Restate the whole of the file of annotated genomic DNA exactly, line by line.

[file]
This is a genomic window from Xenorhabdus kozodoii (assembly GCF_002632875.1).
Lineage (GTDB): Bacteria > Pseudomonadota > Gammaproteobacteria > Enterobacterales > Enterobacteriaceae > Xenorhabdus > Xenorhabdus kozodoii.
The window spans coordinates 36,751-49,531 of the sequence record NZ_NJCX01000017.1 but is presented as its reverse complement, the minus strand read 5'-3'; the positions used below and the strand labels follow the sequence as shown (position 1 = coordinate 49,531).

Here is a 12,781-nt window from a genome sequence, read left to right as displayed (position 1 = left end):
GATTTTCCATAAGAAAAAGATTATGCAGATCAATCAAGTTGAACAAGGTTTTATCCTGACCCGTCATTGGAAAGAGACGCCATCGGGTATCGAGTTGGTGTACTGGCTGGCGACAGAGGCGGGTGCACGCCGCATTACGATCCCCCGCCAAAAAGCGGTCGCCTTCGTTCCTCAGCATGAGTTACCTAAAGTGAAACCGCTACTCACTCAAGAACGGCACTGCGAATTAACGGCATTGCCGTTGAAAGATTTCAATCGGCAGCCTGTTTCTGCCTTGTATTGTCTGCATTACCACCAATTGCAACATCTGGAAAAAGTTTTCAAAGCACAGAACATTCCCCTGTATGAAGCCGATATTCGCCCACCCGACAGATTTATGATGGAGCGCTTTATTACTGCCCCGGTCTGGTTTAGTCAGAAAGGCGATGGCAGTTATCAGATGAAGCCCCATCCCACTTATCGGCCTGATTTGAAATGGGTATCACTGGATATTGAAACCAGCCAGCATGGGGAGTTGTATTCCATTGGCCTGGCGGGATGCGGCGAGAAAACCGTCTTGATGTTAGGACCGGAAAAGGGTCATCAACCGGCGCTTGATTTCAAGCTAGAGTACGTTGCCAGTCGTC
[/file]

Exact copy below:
This is a genomic window from Xenorhabdus kozodoii (assembly GCF_002632875.1).
Lineage (GTDB): Bacteria > Pseudomonadota > Gammaproteobacteria > Enterobacterales > Enterobacteriaceae > Xenorhabdus > Xenorhabdus kozodoii.
The window spans coordinates 36,751-49,531 of the sequence record NZ_NJCX01000017.1 but is presented as its reverse complement, the minus strand read 5'-3'; the positions used below and the strand labels follow the sequence as shown (position 1 = coordinate 49,531).

Here is a 12,781-nt window from a genome sequence, read left to right as displayed (position 1 = left end):
GATTTTCCATAAGAAAAAGATTATGCAGATCAATCAAGTTGAACAAGGTTTTATCCTGACCCGTCATTGGAAAGAGACGCCATCGGGTATCGAGTTGGTGTACTGGCTGGCGACAGAGGCGGGTGCACGCCGCATTACGATCCCCCGCCAAAAAGCGGTCGCCTTCGTTCCTCAGCATGAGTTACCTAAAGTGAAACCGCTACTCACTCAAGAACGGCACTGCGAATTAACGGCATTGCCGTTGAAAGATTTCAATCGGCAGCCTGTTTCTGCCTTGTATTGTCTGCATTACCACCAATTGCAACATCTGGAAAAAGTTTTCAAAGCACAGAACATTCCCCTGTATGAAGCCGATATTCGCCCACCCGACAGATTTATGATGGAGCGCTTTATTACTGCCCCGGTCTGGTTTAGTCAGAAAGGCGATGGCAGTTATCAGATGAAGCCCCATCCCACTTATCGGCCTGATTTGAAATGGGTATCACTGGATATTGAAACCAGCCAGCATGGGGAGTTGTATTCCATTGGCCTGGCGGGATGCGGCGAGAAAACCGTCTTGATGTTAGGACCGGAAAAGGGTCATCAACCGGCGCTTGATTTCAAGCTAGAGTACGTTGCCAGTCGTC